Syrian refugees 'stranded in Jordanian desert'
Hundreds of Syrian refugees are stranded in remote desert areas because Jordan is restricting informal border crossings, Human Rights Watch says.
The refugees are stuck just inside Jordan's border with only limited access to food, water and medical help.
HRW said Jordan had done a great deal to help Syrians fleeing the conflict in their country, but that this was "no excuse to abandon newer arrivals".
Jordan's government said it continued to "adopt an open-border policy".
The country is hosting 630,000 of the almost four million Syrians registered as refugees with the UN.
Jordan says a total of 1.4 million Syrians are living there, including those who arrived before the start of the uprising against President Bashar al-Assad in 2011.
HRW said the Jordanian authorities had gradually tightened entry restrictions over the past two years, with two informal crossings in desert areas in the east - Rukban and Hadalat - becoming the only way in for most Syrians.
Jordan had heavily restricted entries at those crossings too from July 2014, the US-based group added.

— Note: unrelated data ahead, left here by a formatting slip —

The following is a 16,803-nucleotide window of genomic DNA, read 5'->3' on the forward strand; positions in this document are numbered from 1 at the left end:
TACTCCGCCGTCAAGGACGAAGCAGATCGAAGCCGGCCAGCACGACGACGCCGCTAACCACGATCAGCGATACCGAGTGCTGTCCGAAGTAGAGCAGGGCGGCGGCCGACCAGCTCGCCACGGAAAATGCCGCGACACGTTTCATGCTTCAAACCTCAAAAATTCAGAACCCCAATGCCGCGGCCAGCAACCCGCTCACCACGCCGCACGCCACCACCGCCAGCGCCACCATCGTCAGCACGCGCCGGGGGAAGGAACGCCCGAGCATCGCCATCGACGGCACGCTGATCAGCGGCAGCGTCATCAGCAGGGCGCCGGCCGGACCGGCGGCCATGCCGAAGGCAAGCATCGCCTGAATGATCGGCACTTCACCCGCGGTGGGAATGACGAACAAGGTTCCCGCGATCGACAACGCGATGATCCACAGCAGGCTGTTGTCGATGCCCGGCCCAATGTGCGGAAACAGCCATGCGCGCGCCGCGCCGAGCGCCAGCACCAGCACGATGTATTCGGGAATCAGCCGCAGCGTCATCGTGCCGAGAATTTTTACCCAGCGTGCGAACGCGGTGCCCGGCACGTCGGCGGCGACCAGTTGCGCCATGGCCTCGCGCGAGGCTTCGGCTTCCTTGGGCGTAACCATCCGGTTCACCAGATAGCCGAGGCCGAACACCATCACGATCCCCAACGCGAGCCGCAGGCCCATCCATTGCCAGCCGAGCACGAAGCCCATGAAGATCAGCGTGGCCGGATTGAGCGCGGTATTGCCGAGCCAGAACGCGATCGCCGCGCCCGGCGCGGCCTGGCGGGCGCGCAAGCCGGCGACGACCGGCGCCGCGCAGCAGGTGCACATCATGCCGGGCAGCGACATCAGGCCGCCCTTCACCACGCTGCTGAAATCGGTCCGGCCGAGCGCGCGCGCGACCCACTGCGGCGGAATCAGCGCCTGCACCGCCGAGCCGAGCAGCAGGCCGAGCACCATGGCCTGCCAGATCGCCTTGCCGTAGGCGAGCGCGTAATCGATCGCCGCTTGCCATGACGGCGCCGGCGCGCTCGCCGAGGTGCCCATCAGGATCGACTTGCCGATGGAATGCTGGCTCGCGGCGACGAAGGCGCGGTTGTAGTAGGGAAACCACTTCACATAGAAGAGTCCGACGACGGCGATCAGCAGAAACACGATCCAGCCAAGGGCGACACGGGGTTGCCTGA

HRW said recent satellite imagery showed approximately 175 informal tent shelters at Rukban and 68 at Hadalat, indicating the likely presence of hundreds of people.
Aid agencies estimated that about 2,500 people were stranded there in mid-April, but an international aid worker told HRW that this number had dropped to about 1,000 by late May after the Jordanian border guards allowed some of them to move out of the border zone.
"Jordan has gone to great lengths to meet the needs of the Syrian refugees," said Nadim Houry, HRW's deputy Middle East and North Africa director. "But that is no excuse to abandon newer arrivals in remote border areas for weeks without effective protection and regular aid access."
HRW also said it had spoken to a Syrian who had been taken to the Raba Sarhan registration centre, then immediately deported to Syria without being registered.
Such summary returns would amount to refoulement, which violates the prohibition in customary international law on returning a person to a real risk of persecution, the group warned.
In response to HRW's report, a Jordanian government spokesman told the Associated Press news agency that it "continues to adopt an open-border policy" in line with procedures worked out with the relevant international organisations.